Health and Medicine
Sep. 19, 2019—Live cell imaging studies have revealed that microvilli — finger-like protrusions on the surface of epithelial cells — move and collide as they form the brush border.
Sep. 19, 2019—VUMC's Eric Gamazon has received a Genomic Innovator Award from the National Human Genome Research Institute, part of the NIH.
Sep. 19, 2019—An analysis of more than 140,000 people of European ancestry has identified blood protein biomarkers associated with prostate cancer risk.
Sep. 19, 2019—A single pill containing low doses of three medications to treat high blood pressure and one to lower cholesterol reduced the estimated risk of cardiovascular disease by 25%, according to a VUMC study.
Sep. 10, 2019—Studies of relational memory function may reveal novel mechanisms for therapeutic intervention for patients in the early stages of psychosis.
Sep. 9, 2019—A protein with important functions in astrocytes — star-shaped brain support cells — may alter neuronal excitability and contribute to seizure activity, Vanderbilt researchers report.
Sep. 5, 2019—Vanderbilt researchers have discovered that a protein called SGK1 in immune cells is activated by sodium, leading to the development of salt-sensitive hypertension.
Sep. 5, 2019—Understanding the dynamic regulation of cytoskeletal microtubules may suggest new ways to treat disorders ranging from Alzheimer's disease to cancer.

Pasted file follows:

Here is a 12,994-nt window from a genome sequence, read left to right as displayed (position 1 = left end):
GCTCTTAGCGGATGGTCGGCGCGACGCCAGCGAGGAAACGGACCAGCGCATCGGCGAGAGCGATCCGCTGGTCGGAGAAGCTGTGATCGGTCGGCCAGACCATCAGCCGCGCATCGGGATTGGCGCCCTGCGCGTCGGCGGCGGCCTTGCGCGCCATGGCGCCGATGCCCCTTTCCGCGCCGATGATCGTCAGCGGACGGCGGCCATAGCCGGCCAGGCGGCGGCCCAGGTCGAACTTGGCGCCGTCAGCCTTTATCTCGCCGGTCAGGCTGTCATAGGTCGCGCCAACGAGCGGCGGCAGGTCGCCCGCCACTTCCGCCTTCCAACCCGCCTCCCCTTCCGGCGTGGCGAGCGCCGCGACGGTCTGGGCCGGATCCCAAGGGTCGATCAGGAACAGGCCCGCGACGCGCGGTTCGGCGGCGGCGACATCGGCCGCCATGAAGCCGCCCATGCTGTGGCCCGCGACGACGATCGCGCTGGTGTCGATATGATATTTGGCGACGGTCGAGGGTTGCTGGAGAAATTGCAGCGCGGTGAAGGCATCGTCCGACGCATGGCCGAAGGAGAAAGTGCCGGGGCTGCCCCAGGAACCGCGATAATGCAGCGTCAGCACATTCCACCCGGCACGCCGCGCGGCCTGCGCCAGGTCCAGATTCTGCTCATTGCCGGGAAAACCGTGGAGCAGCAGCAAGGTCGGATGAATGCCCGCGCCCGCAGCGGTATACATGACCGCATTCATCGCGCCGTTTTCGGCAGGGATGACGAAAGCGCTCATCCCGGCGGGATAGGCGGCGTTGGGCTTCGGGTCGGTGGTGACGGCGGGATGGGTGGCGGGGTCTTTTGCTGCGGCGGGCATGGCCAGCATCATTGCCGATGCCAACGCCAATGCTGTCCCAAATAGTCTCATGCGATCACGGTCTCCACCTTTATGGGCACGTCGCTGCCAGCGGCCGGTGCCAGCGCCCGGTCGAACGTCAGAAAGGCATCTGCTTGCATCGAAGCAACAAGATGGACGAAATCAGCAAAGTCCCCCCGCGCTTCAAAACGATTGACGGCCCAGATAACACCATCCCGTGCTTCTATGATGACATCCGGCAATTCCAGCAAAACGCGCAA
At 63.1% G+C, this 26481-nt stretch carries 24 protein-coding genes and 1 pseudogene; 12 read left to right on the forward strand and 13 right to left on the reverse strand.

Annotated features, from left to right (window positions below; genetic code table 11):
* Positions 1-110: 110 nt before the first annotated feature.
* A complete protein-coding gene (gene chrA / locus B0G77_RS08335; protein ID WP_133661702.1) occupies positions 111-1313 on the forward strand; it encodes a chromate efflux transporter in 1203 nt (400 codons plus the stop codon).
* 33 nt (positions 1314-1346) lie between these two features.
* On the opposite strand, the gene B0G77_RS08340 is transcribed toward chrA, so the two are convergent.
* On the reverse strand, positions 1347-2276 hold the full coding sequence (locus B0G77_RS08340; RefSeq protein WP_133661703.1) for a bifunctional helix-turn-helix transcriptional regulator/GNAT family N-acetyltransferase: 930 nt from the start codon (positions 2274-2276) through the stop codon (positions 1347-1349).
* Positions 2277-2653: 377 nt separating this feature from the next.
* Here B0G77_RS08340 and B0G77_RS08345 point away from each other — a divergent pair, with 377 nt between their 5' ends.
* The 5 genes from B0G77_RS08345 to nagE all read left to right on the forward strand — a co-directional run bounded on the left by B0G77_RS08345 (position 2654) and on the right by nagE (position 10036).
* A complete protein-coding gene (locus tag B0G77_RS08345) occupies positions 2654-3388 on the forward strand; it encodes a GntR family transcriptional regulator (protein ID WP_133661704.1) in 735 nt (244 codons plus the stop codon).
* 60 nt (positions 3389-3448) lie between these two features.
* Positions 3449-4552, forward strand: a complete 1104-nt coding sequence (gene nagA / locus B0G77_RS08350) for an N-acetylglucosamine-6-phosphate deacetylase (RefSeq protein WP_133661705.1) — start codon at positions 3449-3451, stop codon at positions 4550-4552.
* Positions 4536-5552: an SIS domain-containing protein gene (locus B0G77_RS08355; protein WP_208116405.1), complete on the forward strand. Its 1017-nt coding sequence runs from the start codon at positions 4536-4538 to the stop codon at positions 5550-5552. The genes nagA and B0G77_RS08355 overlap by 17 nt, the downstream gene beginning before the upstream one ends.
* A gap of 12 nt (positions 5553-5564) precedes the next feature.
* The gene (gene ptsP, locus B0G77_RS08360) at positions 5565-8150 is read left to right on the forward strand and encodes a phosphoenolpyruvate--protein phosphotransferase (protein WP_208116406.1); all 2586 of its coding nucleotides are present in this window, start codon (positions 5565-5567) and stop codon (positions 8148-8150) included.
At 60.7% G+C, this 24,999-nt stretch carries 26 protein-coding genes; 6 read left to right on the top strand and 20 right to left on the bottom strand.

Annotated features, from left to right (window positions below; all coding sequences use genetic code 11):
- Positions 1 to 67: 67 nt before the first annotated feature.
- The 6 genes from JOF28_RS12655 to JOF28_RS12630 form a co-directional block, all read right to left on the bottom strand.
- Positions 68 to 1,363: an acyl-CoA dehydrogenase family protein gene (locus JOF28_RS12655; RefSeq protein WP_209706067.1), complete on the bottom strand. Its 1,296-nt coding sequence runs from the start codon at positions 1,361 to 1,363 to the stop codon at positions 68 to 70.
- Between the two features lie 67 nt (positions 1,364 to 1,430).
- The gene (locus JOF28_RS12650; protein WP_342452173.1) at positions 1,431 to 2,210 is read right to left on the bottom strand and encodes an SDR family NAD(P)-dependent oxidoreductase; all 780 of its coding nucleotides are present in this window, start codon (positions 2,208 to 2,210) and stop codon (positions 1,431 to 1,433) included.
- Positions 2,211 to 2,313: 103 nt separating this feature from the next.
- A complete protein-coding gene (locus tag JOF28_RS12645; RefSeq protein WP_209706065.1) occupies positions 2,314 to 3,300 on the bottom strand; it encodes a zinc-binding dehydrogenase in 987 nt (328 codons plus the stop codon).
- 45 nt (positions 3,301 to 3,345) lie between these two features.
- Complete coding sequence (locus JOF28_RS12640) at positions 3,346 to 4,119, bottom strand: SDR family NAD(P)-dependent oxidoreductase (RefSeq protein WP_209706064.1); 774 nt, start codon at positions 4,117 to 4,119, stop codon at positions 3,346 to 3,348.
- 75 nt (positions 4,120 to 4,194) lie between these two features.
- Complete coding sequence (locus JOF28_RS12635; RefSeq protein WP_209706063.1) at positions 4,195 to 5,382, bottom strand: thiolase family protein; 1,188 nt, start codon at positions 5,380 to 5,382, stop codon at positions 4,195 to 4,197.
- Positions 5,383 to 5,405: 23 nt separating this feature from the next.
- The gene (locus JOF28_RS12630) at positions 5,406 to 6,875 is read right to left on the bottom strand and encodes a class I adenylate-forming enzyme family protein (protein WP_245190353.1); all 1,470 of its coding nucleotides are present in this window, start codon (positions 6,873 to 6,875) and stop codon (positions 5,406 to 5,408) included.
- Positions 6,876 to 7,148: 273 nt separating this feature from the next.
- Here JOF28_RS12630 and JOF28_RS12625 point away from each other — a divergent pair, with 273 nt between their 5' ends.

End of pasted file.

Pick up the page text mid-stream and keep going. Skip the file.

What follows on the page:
Sep. 5, 2019—According to a new study, the tiny zebrafish may hold the secret to regenerating damaged retinas in humans.
Sep. 4, 2019—Researchers at Vanderbilt University Medical Center are partnering with the Dutch biopharmaceutical firm Batavia Biosciences and Nashville-based IDBiologics to bring to the clinic a highly potent Zika virus neutralizing antibody they isolated three years ago.
Feb. 14, 2019—Inhibiting COX-2 — an enzyme associated with inflammation — could provide a novel therapeutic approach for stress-related psychiatric disorders.
Sep. 26, 2014—The School of Medicine is fielding one of 10 student teams participating in a project aimed at identifying the most frequent users of health care. Called “hot spotting,” this novel approach allows health care providers to zero in on “super users” in order to identify the reasons behind high utilization and to teach patients how to overcome them.